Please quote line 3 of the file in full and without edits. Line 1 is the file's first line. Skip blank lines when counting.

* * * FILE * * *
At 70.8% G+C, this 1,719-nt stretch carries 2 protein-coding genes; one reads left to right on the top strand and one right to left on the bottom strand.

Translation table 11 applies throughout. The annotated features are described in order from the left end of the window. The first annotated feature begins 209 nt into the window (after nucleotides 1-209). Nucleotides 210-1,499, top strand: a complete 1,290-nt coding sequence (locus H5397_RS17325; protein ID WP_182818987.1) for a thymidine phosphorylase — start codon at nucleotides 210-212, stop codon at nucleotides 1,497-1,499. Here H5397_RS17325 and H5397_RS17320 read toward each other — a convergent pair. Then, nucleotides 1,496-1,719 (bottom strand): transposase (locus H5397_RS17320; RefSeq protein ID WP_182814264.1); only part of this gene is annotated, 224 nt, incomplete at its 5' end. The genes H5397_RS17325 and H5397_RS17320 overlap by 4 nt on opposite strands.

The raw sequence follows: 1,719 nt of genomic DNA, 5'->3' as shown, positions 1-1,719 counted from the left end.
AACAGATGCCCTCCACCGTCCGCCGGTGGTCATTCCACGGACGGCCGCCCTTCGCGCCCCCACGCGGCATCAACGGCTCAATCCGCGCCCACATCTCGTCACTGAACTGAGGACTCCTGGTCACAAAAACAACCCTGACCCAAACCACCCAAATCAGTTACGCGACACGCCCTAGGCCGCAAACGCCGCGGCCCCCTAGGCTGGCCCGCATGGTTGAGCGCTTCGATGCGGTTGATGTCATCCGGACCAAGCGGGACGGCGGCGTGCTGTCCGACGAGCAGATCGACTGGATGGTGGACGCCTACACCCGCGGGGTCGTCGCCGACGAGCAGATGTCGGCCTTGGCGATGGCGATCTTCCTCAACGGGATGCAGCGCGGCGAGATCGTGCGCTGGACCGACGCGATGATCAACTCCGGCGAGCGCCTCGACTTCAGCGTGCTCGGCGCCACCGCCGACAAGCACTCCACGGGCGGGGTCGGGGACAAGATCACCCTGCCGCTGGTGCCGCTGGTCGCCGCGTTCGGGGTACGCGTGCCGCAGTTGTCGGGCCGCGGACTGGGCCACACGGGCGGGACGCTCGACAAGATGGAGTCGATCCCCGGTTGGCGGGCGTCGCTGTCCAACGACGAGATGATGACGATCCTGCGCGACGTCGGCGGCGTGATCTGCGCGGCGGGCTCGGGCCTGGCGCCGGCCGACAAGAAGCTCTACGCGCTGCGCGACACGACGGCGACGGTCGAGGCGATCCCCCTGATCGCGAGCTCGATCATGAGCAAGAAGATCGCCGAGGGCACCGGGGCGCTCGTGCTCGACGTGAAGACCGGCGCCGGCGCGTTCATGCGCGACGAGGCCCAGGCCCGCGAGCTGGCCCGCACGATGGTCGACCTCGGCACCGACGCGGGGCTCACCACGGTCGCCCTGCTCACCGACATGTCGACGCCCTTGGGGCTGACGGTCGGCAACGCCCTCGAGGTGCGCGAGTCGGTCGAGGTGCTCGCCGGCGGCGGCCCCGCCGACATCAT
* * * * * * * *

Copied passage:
The raw sequence follows: 1,719 nt of genomic DNA, 5'->3' as shown, positions 1-1,719 counted from the left end.